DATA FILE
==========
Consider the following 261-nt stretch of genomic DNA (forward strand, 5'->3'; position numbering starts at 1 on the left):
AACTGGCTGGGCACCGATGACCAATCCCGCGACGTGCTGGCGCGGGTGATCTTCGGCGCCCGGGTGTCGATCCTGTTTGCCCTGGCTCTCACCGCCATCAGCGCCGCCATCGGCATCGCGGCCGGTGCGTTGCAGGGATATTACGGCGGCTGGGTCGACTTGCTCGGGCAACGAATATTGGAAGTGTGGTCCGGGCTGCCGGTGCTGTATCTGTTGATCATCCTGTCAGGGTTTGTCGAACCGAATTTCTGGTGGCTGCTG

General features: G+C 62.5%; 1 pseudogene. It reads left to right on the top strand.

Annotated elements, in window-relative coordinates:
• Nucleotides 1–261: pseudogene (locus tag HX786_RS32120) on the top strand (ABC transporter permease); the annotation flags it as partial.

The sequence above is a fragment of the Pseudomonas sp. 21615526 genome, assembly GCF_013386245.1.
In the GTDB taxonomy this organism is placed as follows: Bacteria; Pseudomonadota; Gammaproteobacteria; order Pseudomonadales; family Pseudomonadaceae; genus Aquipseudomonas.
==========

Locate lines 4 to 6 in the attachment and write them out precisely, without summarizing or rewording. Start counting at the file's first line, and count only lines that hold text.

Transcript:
Annotated elements, in window-relative coordinates:
• Nucleotides 1–261: pseudogene (locus tag HX786_RS32120) on the top strand (ABC transporter permease); the annotation flags it as partial.

The sequence above is a fragment of the Pseudomonas sp. 21615526 genome, assembly GCF_013386245.1.